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Major discovery made regarding juvenile Parkinson’s disease

[Nov 10, 2022: Rosa Martínez, University of Barcelona]

Accumulating evidence finds that exercise can improve brain function and delay or prevent the onset of neurodegenerative diseases. (Credit: iStock Photos)

Parkinson’s disease (PD), the second-most common neurodegenerative disease after Alzheimer’s disease, is a movement disorder characterized by motor dysfunction, presence of intracellular inclusions containing aggregates of α‑synuclein (i.e., Lewy bodies) and neuronal loss within the substantia nigra causing dopamine deficiency.

Parkinson’s disease affects 3% of population over 65 years old, and the average age of onset is 60. Early-onset PD (EOPD) also known as juvenile Parkinson, which accounts for 5–10% of all PD cases, is defined as the onset of parkinsonism before age 40 (occasionally 50).


Although usually idiopathic, up to 5–10% of PD cases are believed to be associated to heritable genetic factors and there is some evidence indicating that EOPD is often dependent on autosomal-recessive inheritance of certain genes. In EOPD, the progression of parkinsonism is slower and the response to dopaminergic agents is often effective.

Now, a group of researchers of the Faculty of Medicine and Health Sciences, the Institute of Neurosciences of the University of Barcelona (UBNeuro) and the Bellvitge Biomedical Research Institute (IDIBELL), has deciphered, for the first time, the molecular mechanism by which a mutation of the adenosine type 1 receptor gene is associated with juvenile Parkinson’s.


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The team, led by Professor Francisco Ciruela (UB-IDIBELL-UBNeuro), focused on the study of the mechanistic field of the mutation of the brain receptor, previously defined as the potential cause for the early disease.

The results, presented in the journal Biomedicine and Pharmacotherapy, reveal that the mutation reduced this receptor’s ability to interact with other adenosine receptors —with the type 2receptor—, which would cause an increase in the neuronal circuits’ excitability in the brain region called the striatum.


“We propose that the inability of both adenosine receptors to interact would generate glutamatergic hyperexcitability in the neuronal circuits of the striatum, a key mechanism in the pathogenesis of juvenile Parkinson’s”, notes Francisco Ciruela, professor of the Department of Pathology and Experimental Therapeutics of the UB and head of the IDIBELL Research Group on Neuropharmacology and Pain.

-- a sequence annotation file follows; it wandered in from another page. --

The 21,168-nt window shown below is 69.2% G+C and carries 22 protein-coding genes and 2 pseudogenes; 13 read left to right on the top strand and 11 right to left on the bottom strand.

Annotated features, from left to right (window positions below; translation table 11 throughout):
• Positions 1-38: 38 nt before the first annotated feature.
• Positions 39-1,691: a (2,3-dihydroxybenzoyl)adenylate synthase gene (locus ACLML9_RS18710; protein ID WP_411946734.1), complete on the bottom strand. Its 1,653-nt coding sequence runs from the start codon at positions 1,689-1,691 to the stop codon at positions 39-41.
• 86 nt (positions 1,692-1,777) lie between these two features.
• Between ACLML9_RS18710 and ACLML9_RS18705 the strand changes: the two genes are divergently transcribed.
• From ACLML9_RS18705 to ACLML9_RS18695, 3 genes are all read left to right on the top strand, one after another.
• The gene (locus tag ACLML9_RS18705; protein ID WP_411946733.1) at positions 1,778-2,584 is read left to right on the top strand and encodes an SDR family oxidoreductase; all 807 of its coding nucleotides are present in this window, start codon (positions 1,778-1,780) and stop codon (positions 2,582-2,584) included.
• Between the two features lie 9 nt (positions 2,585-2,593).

Expression of A1Rwt and A1RG279S in HEK-293 T cells. (CREDIT: Biomedicine & Pharmacotherapy)

An imbalance in the excitability of the neuronal circuit

The adenosine receptors are brain receptors assembled to G proteins and involved in motor functions. Previously, their involvement in neurodegenerative pathologies such as Parkinson’s disease had already been suggested.


The studied mutation affects the type 1 adenosine receptor, which has an inhibitory effect on its counterpart —the type 2 adenosine receptor— through which it facilitates the glutamate release and the circuit’s excitability.

From left to right, the experts Laura Sarasola, Francisco Ciruela and Víctor Fernández-Dueñas. (CREDIT: UNIVERSITY OF BARCELONA - IDIBELL)

According to the conclusions, the mutation would prevent the molecular and functional interaction of both adenosine receptors and, as a result, it would facilitate glutamate release, which would cause hyperexcitability in the striatum neuronal circuits.


The study includes the participation of research teams from the Autonomous University of Barcelona (UAB), the Luxembourg Institute of Health (LIH) and the National Institutes of Health (NIH) in Baltimore (United States).

For more science stories check out our New Discoveries section at The Brighter Side of News.


Note: Materials provided above by University of Barcelona. Content may be edited for style and length.


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